Worshippers will shuffle out of the pews of a 162-year-old Eden Methodist church for the last time next week as it closes its doors for good.

A weekend of farewell services will mark the passing of The Gaisgill Methodist Church, near Tebay, following a decision by the eight-strong congregation to finally shut the church.

“We decided it wasn’t worth carrying on,” explained life-long member Marian Winder, 65. “The congregation has got less, they are all getting older and there were no younger people coming through to take over.” Today’s shrinking membership stands in contrast to the church’s busier days in the 1960s when the children of labourers billeted to build the nearby M6 motorway boosted its Sunday School.

But the Sunday School is now long gone, as are the congregation-swelling road workers.

“It’s rather sad,” said Gaisgill’s Methodist minister Phil Dew, who also preaches across the Eden area. “The decision to close was not taken lightly. A church is much more than a place of worship – it’s a place where all the significant events happen in people’s lives – where they are christened, baptised and married.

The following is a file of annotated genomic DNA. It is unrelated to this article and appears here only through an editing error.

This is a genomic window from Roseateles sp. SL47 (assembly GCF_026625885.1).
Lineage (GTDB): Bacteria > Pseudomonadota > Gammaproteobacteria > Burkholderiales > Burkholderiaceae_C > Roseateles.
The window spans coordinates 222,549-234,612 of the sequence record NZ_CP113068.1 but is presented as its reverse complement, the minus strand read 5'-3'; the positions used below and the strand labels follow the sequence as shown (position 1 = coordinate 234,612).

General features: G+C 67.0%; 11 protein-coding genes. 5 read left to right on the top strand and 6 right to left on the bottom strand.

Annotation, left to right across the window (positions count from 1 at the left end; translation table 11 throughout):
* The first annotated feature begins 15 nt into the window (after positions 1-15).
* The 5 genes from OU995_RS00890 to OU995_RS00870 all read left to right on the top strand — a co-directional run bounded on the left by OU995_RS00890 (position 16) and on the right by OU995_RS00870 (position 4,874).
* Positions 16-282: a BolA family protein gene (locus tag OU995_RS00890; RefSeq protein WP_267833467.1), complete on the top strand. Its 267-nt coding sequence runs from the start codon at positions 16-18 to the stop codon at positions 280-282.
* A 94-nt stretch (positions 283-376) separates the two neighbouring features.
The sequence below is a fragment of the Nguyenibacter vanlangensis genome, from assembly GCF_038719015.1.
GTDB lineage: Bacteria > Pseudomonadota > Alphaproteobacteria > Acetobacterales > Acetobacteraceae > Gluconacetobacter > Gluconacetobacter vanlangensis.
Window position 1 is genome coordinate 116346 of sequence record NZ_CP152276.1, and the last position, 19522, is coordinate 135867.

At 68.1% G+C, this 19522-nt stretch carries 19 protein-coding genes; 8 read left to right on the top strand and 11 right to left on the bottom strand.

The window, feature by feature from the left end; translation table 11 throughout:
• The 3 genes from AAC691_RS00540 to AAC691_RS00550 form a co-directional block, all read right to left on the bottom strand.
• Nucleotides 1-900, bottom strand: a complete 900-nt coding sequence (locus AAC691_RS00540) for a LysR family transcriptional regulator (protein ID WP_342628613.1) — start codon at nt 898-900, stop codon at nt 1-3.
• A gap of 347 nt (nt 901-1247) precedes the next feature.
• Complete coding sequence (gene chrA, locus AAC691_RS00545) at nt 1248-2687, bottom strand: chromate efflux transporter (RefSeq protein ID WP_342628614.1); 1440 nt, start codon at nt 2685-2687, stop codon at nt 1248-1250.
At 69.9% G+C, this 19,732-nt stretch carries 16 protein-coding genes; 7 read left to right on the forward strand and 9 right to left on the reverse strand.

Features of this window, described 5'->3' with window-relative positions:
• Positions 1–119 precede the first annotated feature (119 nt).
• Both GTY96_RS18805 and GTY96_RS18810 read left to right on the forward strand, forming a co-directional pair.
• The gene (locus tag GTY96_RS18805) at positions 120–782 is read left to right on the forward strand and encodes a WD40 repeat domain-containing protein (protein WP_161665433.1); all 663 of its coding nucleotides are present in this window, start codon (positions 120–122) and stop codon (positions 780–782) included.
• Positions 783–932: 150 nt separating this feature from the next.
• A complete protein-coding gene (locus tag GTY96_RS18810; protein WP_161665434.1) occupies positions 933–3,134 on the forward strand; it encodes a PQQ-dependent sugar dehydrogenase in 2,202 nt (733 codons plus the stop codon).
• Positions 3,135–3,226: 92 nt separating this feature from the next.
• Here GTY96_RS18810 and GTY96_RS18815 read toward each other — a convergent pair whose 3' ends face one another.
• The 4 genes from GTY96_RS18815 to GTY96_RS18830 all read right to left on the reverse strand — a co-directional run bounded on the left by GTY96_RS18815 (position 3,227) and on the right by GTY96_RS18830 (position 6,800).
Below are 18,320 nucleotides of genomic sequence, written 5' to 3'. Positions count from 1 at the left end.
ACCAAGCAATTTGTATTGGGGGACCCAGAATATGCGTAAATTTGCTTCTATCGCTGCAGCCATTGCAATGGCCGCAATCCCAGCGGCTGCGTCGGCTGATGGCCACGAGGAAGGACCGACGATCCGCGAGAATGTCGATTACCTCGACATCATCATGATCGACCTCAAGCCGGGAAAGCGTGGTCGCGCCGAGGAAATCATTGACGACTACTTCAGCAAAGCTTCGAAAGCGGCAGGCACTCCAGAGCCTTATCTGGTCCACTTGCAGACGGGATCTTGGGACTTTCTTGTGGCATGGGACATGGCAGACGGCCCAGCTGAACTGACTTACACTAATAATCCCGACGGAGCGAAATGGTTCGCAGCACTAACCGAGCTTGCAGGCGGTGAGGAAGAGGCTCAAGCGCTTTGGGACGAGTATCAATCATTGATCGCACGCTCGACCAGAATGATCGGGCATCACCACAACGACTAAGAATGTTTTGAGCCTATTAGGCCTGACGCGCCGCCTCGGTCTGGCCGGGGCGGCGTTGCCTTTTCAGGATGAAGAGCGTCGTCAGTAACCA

“The trouble these days is religion has gone out of fashion. Although people often have an attachment to a church they don’t come. A church doesn’t make sense any more if people don’t go there.

“As a minister I’m concerned people undervalue the importance of such places until they are no longer there. It’s like bus services - they have all gone because people don’t use them. We will end up with nothing in the countryside because people don’t use the facilities.” The trend of emptying pews is reflected across the country. Nationally, The Methodist Church is an ageing church and there are more members dying than there are new people coming into the fold.

According to their most recent statistics, Methodist membership in Britain has dropped by 123,000 since 1986 to leave some 327,000 members in 2001. Cumbria has reflected that trend of emptying pews with 5,141 Methodists in 2001 compared to 7,412 in 1986. Consequently the number of churches has also seen a steady decline from 7,389 in 1986 to 6,378 fifteen years later – of which 153 are in Cumbria.

The Methodist Church’s property office has applied for planning permission to convert Gaisgill Church into a house; once permission has been secured it plans to sell off the 19th century stone-built church.

l On Saturday, July 19, at 7.30pm, there will be a farewell concert and act of worship at Gaisgill led by the Sandylands Mens Forum of the Sandylands Methodist Church, Kendal. The final service will be held on Sunday at 2pm with former Gaisgill member Kendal lay preacher John Ward alongside others members followed by refreshments.